Letter to the Editor,
We’ve recently entered another new year of full-on global cyber warfare between the world’s failing nation-states on one side and a growing population of networked resistance movements of all varieties and ideologies on the other. In the past week alone, and in the United States alone, two major hacks — of the Federal Reserve and of the Bush family email archive — have clearly demonstrated the asymmetric advantage those movements enjoy.
While headline writers prefer nice, neat organizational attributions (Wikileaks, Anonymous, what have you) with discrete motivations and simple guiding principles to explain the situation, there’s more going on here than meets the mainstream media’s jaundiced eye. They’re missing the forest for the trees. This conflict ultimately resolves down to two belligerent parties: The state on one side, everyone else on the other. And the state is losing.
To be honest, it looked dicey there for awhile: In the final decades of the 20th century and the first decade of the 21st, governments worldwide developed surveillance capabilities far beyond anything
Orwell imagined in 1984.
All Winston Smith had to worry about were telescreens on the walls, bugs in the bushes and the usual human informers. In the real world, state surveillance has developed along less visible, but more pernicious, lines: Satellite photography. Traffic cameras. Financial transaction monitoring. RFID tracking. Sifting of information gathered from huge databases. Heck, even your cell phone can betray your location and movements not just when you’re using it, but so long as it has battery power.
But what Orwell didn’t anticipate, another author did. The global political class, like it or not (and they don’t, not one bit), is faced with the inverse transparency David Brin predicted in 1998’s The Transparent Society. There are key asymmetries at work which yield huge advantages to the state’s opponents.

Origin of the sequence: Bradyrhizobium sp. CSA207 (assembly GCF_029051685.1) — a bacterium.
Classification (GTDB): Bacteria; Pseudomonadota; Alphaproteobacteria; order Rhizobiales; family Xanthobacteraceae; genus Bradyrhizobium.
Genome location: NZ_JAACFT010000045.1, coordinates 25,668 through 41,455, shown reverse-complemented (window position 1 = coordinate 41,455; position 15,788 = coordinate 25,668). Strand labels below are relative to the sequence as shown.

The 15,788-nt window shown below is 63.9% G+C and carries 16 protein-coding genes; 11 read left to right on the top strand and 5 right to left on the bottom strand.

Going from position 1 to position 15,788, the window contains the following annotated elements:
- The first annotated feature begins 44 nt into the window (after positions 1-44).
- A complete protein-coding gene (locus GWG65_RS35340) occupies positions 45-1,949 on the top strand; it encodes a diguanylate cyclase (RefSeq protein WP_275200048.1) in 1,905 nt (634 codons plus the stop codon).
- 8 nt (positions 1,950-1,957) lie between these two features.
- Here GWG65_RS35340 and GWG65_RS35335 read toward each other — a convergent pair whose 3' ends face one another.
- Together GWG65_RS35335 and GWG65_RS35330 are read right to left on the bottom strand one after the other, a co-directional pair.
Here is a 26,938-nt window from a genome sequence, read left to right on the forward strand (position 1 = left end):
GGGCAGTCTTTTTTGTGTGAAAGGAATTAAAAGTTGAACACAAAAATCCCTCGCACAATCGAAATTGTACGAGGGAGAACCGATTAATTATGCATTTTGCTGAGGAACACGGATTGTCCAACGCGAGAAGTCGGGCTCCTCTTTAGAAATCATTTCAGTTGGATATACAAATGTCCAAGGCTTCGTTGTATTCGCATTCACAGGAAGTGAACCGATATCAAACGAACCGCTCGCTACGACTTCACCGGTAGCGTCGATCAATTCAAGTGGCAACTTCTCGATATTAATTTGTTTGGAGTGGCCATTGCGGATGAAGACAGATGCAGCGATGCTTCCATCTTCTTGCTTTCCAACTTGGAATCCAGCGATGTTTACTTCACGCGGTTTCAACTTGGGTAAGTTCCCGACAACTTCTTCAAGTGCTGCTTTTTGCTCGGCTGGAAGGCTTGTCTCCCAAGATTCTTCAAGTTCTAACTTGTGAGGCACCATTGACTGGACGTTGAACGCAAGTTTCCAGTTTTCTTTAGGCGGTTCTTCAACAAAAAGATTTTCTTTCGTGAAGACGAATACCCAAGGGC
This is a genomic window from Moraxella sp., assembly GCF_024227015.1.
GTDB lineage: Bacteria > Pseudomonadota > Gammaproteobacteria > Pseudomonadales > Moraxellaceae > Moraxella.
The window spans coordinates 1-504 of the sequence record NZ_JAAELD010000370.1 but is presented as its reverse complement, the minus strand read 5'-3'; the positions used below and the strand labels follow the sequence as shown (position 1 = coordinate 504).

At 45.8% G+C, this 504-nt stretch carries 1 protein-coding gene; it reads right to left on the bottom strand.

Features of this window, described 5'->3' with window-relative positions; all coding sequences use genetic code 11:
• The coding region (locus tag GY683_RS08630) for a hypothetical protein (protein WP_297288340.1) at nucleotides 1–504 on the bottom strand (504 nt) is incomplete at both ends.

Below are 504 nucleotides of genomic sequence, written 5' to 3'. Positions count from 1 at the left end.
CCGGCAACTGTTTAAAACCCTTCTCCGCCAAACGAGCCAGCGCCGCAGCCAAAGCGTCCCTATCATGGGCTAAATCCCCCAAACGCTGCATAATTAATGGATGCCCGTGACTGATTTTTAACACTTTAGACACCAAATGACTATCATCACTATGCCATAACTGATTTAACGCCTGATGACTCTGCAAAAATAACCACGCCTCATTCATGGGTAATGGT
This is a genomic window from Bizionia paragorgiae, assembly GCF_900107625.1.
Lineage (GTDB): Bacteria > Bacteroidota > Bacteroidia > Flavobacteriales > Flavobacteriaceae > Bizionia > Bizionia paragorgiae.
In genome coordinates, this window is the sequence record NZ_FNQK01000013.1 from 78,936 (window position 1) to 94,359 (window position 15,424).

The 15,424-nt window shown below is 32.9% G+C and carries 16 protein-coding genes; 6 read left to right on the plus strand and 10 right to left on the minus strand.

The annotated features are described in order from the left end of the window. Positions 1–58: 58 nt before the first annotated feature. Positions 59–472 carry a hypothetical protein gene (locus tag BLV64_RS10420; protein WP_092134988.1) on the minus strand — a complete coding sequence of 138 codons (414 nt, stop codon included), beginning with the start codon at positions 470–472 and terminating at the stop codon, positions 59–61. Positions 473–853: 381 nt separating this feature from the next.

Yes, states possess powerful surveillance capabilities, but those capabilities are centrally and hierarchically directed, and accessible only through relatively small and somewhat identifiable forces of operators. And they attempt to seek out and surveill what amount to straw-colored needles in a haystack of 7 billion humans.
The world’s networked resistance movements are those needles. It’s much easier for the needle to see and identify the guy with the pitchfork than it is for the guy with the pitchfork to see and identify the needle. There are a lot more needles than there are guys with pitchforks. And the needles have access to their own set of tools — tools which are cheap, easy to use, and available to nearly anyone (including those aforementioned operators!) who might decide, at anytime and for any reason, to become a needle.
Two conditions must be obtained for the state to maintain its supremacy over the populace:
One is that the political class must know what the populace is up to.
The other is that the populace must NOT know what the political class is up to.
While the state has enjoyed considerable success in its attempts to maintain the first condition, maintaining the second has become for all practical purposes impossible, short of completely crashing civilization as we know it.
Some politicians have suggested ramping up to such last-ditch measures (e.g. former U.S. Sen. Joe Lieberman’s “Internet Kill Switch” proposal), but there’s a nasty catch. The two sets of tools involved rely on the same underlying web (pun intended) of technology. To kill one is to kill, or at least substantially cripple, the other. Not immediately, perhaps, but over any significant timeframe.
Any temporary reprieve such measures might produce would ultimately result in the opposite of the desired response. You can’t get between LulzSec and its targets without also getting between the masses and their porn, their funny pictures of cats, their Facebook friends, their stock portfolios. And you don’t do that. Not if you want to live for more than another week or so, anyway.
Here is the new reality: The activities of the political class are now, and from here on out shall remain, under a public magnifying glass. The nation-state as we know it cannot long survive such close and constant examination. We are about to move on to something else.
— Thomas L. Knapp
Senior News Analyst
at the Center
for a Stateless Society